There are a lot of factors that impact grain prices. The fundamental factors -- the supply and demand of grain -- have always been obvious and easy to understand. For example, when the weather turns hot and dry, supplies are threatened and prices move higher. (Just think of last summer and how the drought rallied prices!) Another example is when a USDA report shows a lot more acres than expected. All that extra anticipated supply triggers a drop in prices.
In general, prices will change when demand is much better -- or worse -- than expected.
Before I even started my presentation at a seminar last winter, a young farmer came up to the podium and quietly asked, “How much lower can it go? Will it ever come back?” He was very nervous that day. He was asking these questions just as the grain markets were collapsing.
We talked a little more, and it became clear he didn’t have his 2012 crop sold or any of his 2013 crop forward-sold. We had a few minutes before my presentation started, so I pulled out my long-term charts, and I showed him what I was thinking.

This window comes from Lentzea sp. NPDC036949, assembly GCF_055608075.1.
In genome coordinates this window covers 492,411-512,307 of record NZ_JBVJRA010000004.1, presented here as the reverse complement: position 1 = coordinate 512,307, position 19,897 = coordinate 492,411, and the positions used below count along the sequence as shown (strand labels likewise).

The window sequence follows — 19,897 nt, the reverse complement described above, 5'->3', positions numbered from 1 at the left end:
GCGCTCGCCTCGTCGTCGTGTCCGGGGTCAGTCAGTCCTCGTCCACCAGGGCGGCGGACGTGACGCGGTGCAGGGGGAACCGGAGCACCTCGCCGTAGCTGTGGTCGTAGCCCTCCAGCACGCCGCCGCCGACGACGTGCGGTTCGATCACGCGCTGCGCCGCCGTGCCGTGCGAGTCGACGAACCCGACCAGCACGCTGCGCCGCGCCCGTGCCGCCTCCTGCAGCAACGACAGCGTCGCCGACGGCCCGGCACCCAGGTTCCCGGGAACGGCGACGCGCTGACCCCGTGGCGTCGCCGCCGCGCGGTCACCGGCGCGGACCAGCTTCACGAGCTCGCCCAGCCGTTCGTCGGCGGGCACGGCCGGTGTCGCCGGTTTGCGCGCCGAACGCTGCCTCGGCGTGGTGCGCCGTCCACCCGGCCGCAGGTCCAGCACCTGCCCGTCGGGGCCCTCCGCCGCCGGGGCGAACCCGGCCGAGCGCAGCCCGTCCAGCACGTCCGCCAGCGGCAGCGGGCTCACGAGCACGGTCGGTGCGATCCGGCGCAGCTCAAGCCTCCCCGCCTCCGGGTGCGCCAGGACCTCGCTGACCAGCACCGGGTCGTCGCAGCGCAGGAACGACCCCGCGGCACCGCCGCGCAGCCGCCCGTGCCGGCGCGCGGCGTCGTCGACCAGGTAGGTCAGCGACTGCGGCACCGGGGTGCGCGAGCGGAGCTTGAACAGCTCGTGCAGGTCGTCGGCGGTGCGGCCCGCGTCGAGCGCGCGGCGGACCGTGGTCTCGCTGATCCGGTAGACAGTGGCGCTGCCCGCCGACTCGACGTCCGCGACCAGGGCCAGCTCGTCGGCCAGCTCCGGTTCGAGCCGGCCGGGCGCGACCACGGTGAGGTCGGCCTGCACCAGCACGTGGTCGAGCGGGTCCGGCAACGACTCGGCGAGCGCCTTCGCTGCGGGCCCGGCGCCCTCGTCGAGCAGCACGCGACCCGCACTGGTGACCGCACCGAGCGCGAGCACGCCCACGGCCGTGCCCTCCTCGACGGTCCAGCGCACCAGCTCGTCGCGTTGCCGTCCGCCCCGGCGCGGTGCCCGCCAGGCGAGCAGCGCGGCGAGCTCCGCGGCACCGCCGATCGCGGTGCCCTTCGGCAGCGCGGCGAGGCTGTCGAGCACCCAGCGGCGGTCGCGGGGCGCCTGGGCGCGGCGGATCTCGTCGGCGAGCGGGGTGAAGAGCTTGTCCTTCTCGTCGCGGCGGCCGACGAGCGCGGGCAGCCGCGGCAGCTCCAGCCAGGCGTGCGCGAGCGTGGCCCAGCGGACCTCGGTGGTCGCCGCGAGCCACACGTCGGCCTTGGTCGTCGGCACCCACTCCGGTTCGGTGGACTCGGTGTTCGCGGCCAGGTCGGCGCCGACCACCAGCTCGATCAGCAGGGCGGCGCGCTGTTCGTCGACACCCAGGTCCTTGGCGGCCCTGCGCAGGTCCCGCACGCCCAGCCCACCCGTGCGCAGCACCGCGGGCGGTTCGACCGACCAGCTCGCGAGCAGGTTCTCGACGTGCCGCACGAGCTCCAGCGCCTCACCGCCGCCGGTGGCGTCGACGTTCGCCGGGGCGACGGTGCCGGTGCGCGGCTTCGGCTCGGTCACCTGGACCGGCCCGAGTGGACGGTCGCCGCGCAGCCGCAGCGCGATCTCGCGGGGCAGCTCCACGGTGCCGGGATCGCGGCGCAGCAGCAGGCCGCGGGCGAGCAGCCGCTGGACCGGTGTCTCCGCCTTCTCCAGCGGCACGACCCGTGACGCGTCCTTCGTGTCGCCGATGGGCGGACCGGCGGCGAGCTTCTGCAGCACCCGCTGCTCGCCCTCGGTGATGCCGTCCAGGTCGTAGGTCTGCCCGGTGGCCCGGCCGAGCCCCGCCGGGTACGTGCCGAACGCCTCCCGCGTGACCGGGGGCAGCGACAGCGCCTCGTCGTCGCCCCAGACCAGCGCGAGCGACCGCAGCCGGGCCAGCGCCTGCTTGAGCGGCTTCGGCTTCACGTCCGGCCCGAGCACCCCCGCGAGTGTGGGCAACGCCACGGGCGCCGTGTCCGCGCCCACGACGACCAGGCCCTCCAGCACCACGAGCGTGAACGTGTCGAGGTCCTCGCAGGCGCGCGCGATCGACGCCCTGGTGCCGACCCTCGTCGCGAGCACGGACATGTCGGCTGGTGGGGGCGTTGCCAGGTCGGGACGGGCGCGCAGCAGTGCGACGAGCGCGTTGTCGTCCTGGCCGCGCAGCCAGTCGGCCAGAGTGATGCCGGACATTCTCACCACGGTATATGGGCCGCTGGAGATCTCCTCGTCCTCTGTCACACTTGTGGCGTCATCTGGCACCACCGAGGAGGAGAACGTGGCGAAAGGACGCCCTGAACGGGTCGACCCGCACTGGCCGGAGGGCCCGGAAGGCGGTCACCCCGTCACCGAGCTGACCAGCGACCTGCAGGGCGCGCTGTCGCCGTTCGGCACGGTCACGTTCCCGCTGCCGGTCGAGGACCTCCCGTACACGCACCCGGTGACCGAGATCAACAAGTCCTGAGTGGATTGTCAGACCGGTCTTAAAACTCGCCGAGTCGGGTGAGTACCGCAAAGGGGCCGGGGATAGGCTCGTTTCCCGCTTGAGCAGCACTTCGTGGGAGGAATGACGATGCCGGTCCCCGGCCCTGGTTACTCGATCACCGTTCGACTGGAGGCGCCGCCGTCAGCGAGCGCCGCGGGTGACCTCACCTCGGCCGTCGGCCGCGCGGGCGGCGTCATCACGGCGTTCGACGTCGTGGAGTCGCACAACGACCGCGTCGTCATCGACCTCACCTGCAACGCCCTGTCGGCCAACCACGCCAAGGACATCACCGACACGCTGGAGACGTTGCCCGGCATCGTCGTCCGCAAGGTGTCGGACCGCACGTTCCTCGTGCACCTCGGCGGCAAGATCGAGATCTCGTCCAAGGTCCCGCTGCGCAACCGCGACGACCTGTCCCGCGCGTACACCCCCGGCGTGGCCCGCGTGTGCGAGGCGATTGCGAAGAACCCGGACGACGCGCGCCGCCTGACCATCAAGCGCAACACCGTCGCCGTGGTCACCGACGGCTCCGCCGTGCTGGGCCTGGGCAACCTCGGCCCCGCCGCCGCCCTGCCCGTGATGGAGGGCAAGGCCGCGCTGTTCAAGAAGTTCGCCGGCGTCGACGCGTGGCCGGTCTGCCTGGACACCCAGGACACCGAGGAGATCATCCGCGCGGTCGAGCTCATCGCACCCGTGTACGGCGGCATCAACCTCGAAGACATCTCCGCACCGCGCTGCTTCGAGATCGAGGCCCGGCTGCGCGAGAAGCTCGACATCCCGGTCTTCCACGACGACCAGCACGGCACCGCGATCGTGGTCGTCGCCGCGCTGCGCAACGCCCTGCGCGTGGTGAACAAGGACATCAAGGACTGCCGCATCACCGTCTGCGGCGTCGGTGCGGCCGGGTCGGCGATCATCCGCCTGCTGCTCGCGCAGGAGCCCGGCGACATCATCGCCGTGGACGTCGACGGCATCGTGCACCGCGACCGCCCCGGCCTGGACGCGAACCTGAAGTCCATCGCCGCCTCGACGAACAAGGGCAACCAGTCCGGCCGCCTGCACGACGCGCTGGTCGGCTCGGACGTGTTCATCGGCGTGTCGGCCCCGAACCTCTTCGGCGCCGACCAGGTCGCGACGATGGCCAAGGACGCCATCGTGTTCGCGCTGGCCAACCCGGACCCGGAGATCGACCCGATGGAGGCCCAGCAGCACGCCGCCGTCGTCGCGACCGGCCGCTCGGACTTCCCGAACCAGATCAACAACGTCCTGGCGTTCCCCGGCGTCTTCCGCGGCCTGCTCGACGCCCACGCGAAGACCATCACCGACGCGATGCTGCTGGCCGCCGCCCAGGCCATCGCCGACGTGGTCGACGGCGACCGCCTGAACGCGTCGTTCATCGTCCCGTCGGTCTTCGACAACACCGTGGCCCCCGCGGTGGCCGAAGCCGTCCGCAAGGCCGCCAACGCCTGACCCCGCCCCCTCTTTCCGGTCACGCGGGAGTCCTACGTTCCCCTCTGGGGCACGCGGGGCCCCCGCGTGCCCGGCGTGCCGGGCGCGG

Lower grain prices are very likely by this fall.
In the 30-plus years that I have traded corn and soybean futures, I have never seen such bullish and bearish price potential at the same time. It will take a disciplined approach to make the right grain marketing decisions for your farm. Before you get busy planting this spring, write out your plan. Be sure to consider the bullish and bearish factors that could drive prices up or down.
4 Bullish Factors
Use this three-step risk-management plan.
Five marketing rules can help you do the right thing.
Here are five ways to fine-tune your risk-management plan this year.
There are five critical days to watch in 2013.
With increasing crop revenue, you can be optimistic about farm prices and profits.
Expect volatile markets again in 2013.